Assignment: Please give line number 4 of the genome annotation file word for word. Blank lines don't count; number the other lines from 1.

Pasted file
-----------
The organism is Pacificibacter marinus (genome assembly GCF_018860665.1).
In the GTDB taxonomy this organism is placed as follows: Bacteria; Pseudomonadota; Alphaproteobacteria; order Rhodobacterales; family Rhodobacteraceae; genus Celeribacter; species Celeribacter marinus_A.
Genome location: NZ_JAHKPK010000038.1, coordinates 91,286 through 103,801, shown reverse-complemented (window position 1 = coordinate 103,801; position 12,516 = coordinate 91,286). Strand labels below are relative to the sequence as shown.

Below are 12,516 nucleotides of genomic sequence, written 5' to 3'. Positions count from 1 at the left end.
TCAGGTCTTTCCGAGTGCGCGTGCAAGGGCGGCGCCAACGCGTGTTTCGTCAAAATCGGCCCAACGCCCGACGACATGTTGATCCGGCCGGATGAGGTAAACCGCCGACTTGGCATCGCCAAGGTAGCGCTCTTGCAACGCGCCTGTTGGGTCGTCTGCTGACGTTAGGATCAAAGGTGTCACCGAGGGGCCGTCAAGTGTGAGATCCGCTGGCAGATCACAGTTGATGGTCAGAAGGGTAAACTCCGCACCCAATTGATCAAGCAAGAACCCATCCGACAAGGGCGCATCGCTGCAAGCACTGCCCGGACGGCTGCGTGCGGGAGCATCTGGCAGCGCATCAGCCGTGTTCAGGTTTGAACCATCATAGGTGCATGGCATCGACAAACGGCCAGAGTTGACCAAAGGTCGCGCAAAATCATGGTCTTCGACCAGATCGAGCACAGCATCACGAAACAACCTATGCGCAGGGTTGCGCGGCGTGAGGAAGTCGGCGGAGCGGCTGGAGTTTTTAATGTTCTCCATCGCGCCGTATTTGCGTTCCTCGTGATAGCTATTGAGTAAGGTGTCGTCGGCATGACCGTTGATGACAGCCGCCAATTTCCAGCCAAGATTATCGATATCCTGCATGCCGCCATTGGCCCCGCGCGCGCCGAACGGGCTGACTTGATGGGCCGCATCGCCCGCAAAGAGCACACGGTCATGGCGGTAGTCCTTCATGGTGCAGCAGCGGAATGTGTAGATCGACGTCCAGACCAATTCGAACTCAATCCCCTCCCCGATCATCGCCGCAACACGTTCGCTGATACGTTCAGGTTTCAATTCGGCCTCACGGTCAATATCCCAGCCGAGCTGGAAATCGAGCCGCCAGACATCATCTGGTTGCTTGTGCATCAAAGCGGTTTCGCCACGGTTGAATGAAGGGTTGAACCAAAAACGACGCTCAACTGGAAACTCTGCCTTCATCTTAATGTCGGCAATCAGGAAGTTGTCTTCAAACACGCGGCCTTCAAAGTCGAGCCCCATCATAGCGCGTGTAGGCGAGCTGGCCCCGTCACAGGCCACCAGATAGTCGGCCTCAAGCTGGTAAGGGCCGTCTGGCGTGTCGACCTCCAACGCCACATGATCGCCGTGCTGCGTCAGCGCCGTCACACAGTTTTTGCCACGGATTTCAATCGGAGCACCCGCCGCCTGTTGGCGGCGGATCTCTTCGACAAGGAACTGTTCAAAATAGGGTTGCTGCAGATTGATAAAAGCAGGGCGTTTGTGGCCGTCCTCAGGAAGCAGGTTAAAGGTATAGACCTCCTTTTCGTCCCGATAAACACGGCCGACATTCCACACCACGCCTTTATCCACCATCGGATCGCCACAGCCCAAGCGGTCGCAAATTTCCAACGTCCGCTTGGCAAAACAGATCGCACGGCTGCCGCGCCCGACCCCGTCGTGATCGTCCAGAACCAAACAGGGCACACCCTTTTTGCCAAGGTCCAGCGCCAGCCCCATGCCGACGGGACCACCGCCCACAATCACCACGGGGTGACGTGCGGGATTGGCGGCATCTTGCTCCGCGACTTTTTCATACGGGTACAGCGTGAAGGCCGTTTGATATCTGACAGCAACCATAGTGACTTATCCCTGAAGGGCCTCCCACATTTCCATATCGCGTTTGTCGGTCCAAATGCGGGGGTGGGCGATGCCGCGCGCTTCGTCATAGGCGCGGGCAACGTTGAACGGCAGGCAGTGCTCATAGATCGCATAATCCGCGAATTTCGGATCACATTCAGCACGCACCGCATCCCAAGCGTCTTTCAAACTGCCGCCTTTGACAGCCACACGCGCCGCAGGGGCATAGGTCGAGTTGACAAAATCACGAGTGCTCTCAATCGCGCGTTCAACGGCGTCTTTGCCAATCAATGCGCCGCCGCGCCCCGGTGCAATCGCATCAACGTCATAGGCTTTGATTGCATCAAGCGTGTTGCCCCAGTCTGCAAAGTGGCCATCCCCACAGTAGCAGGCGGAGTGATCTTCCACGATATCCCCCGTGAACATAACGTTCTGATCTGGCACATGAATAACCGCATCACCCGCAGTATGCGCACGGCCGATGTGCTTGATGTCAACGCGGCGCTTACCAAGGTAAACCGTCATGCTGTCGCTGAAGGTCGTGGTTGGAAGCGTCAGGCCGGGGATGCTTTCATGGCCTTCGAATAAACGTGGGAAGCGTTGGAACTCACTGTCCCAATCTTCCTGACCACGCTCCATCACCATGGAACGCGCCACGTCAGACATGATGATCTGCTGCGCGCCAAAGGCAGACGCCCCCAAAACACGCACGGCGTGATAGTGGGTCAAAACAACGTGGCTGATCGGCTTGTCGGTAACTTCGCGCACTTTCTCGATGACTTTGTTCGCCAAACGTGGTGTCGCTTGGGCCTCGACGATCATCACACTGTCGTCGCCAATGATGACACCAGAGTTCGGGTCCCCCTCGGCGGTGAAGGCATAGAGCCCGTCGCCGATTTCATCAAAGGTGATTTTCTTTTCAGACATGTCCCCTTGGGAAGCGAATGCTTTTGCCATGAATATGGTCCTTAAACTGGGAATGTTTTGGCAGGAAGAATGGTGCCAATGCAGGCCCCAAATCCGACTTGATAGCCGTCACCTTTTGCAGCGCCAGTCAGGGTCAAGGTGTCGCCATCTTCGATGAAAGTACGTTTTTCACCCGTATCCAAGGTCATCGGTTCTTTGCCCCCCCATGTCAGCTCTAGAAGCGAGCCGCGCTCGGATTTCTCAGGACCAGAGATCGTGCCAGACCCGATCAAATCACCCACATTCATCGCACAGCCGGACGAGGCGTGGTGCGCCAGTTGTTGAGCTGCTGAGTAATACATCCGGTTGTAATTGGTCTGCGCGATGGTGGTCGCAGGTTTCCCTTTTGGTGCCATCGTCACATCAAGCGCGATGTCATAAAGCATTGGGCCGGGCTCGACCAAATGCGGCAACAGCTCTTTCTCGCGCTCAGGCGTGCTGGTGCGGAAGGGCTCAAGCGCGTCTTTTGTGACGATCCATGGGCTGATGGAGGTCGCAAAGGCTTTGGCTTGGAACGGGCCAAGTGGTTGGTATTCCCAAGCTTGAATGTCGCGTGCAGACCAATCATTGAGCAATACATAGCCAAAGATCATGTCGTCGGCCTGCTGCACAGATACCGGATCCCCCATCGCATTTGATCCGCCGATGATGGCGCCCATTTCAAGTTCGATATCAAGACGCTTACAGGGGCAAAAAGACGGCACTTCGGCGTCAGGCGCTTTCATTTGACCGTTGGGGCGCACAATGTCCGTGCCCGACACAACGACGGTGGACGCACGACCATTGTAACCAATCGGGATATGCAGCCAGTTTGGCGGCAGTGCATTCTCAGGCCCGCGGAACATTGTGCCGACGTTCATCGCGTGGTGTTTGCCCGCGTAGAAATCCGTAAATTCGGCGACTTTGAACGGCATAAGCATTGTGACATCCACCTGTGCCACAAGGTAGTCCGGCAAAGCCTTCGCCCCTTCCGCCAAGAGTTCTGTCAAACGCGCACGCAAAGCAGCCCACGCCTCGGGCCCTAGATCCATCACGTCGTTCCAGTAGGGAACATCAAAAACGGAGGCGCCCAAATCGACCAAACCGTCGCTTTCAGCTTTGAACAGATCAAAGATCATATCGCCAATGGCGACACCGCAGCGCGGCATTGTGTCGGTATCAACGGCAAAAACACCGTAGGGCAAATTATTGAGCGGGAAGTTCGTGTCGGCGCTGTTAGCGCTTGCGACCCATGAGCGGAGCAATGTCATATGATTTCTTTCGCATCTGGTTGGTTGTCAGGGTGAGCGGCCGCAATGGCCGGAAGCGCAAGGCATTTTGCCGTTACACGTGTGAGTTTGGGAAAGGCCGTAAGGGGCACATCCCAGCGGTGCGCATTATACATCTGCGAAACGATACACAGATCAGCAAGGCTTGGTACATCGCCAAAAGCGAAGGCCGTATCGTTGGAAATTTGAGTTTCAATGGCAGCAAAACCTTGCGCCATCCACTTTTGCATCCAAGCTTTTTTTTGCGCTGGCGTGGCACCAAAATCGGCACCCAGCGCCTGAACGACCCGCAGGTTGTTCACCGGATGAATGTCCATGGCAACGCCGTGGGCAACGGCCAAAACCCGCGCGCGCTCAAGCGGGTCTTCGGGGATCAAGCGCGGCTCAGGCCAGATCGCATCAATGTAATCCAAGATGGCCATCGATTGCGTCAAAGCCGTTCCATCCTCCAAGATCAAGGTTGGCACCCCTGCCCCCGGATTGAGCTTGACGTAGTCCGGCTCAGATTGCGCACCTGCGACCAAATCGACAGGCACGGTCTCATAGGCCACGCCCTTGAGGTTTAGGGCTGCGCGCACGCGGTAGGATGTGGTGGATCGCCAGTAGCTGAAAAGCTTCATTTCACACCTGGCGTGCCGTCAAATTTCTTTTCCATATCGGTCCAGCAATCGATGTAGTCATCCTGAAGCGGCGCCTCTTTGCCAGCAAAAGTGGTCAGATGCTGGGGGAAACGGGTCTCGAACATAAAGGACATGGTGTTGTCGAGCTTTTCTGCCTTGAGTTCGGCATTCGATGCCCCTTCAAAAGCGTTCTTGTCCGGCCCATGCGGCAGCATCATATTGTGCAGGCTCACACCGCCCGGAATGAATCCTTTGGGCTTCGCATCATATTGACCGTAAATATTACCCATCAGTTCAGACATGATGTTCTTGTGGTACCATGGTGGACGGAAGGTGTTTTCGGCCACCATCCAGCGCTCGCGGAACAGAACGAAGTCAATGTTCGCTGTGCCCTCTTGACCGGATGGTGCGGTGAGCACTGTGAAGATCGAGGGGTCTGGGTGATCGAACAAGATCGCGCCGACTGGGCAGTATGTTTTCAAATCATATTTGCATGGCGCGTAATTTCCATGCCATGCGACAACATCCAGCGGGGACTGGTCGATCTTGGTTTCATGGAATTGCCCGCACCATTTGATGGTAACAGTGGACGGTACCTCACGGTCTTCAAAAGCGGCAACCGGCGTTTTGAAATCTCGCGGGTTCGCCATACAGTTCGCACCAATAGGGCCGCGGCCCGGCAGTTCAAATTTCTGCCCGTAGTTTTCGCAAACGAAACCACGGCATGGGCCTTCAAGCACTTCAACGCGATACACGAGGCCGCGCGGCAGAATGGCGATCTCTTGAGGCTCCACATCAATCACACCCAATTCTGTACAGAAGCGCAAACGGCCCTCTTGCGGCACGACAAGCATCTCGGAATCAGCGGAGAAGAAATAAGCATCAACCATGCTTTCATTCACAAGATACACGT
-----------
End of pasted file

Below are 12,516 nucleotides of genomic sequence, written 5' to 3'. Positions count from 1 at the left end.